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Winter is a good time to take stock of our own lives, issues in society and the purpose of life, work and technology. It is a time of reflection to enable us to look ahead. Kinley Salmon provides an excellent resource to help with our musings. Here is a book that includes social history, science, statistics, expert opinion and personal experiences. What part does technology play in the future of our nation and are we ready to embrace change? This book gives a balanced and very well-organised response. The chapter topics are clearly outlined in the introduction and so enable the reader to gain an overview before further reading. I found this helpful as the summary of content allowed me to select the areas of my own interest to read first. Are we prepared for changes and how best can we enable these?
Kinley Salmon grew up in Nelson and now works as an economist in Washington DC. His qualifications in Public Administration in International Development from Harvard, combined with his New Zealand upbringing, give him a unique perspective on the issue of work and technology.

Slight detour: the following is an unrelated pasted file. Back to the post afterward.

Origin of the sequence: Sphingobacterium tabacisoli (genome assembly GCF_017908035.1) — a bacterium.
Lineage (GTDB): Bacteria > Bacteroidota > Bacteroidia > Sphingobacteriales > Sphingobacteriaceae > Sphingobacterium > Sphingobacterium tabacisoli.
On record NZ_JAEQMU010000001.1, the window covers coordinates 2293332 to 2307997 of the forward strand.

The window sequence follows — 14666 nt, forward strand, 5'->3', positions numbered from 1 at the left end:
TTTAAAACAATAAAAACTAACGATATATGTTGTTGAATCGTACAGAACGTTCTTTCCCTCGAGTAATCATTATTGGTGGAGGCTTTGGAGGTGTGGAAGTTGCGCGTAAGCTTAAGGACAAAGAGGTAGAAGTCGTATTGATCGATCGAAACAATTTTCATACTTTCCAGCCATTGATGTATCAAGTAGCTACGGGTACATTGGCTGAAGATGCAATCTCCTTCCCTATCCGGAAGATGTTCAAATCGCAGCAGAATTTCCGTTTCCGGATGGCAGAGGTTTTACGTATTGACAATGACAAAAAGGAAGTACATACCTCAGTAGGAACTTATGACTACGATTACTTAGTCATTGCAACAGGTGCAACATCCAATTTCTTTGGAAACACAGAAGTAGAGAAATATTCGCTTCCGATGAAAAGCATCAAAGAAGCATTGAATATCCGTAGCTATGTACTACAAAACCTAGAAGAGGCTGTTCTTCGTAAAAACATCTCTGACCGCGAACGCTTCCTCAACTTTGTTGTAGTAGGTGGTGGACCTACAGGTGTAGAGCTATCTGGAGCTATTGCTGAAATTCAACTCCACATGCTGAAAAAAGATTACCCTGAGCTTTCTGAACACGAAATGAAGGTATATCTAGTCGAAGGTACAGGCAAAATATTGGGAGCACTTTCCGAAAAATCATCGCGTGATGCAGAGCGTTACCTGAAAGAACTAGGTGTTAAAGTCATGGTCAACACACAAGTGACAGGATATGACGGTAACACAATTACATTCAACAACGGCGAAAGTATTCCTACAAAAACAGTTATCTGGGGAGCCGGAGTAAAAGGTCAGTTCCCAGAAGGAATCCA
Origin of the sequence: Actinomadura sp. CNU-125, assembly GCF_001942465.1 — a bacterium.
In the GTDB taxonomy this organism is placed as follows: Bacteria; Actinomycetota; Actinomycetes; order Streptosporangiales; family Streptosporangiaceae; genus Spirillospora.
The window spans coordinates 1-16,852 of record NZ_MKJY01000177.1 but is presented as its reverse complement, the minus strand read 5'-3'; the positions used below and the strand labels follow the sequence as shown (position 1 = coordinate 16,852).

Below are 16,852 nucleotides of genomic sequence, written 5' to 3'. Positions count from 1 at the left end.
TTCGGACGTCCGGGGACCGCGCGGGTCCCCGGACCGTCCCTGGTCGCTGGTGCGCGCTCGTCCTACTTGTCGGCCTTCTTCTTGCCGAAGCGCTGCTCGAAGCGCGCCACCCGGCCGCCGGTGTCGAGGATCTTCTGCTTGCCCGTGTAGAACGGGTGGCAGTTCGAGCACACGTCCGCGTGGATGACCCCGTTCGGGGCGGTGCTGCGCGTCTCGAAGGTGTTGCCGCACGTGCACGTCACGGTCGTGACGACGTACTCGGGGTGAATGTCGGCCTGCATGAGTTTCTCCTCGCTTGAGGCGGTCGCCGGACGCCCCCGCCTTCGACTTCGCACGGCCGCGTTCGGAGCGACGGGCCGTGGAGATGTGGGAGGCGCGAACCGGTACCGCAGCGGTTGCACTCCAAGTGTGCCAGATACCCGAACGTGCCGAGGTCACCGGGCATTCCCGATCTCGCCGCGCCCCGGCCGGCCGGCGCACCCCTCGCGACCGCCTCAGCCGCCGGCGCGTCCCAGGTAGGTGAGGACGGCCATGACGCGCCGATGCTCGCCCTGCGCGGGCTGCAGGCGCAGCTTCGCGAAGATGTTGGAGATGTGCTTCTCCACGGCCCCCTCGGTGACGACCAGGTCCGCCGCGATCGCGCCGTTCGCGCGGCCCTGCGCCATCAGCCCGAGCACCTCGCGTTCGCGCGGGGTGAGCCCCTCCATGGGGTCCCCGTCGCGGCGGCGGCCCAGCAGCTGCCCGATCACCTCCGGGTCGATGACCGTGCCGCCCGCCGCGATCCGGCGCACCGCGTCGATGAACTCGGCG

In this book, he addresses ideas such as the speed of adoption and diffusion of technology, the lack of know-how to enable change and how to sustain such change. This book is made accessible by the use of examples from New Zealand. The Novopay debacle is given as an example of innovation without good preparation. Likewise, a taxi driver using Tom-tom rather than Google Maps or Waze, which give real time traffic information, shows an unwillingness to adapt new technologies.
I was interested in his discussion of the impact of new immigrants and recent returnees as bringing new ideas back to our shores. He gives evidence that they do make a difference in our ability to take up new technologies.
In the concluding chapter, Salmon states that the future of work in New Zealand is not yet written, but sits with individuals, businesses, iwi, communities and government to be shaped. As a teacher, I found this work challenging but hopeful. My students will play an important part in deciding what work will look like but the environment that enables such changes, lies with my generation.
Reviewed by Kathy Watson
Jobs, Robots and Us: Why the future of work in New Zealand is in our hands
by Kinley Salmon
Published by BWB